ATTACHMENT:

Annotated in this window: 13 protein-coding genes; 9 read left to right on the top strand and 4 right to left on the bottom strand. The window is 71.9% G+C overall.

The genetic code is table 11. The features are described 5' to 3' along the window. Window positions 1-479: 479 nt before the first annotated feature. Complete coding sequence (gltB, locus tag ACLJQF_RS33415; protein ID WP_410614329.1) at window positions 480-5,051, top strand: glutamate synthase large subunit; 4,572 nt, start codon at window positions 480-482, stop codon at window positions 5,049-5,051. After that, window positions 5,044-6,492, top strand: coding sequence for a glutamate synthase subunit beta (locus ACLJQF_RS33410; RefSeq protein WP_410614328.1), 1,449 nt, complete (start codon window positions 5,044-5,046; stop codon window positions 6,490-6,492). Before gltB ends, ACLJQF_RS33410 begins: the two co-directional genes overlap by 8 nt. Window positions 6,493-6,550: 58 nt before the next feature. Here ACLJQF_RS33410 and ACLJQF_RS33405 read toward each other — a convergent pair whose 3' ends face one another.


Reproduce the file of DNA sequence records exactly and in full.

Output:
Annotated in this window: 13 protein-coding genes; 9 read left to right on the top strand and 4 right to left on the bottom strand. The window is 71.9% G+C overall.

The genetic code is table 11. The features are described 5' to 3' along the window. Window positions 1-479: 479 nt before the first annotated feature. Complete coding sequence (gltB, locus tag ACLJQF_RS33415; protein ID WP_410614329.1) at window positions 480-5,051, top strand: glutamate synthase large subunit; 4,572 nt, start codon at window positions 480-482, stop codon at window positions 5,049-5,051. After that, window positions 5,044-6,492, top strand: coding sequence for a glutamate synthase subunit beta (locus ACLJQF_RS33410; RefSeq protein WP_410614328.1), 1,449 nt, complete (start codon window positions 5,044-5,046; stop codon window positions 6,490-6,492). Before gltB ends, ACLJQF_RS33410 begins: the two co-directional genes overlap by 8 nt. Window positions 6,493-6,550: 58 nt before the next feature. Here ACLJQF_RS33410 and ACLJQF_RS33405 read toward each other — a convergent pair whose 3' ends face one another.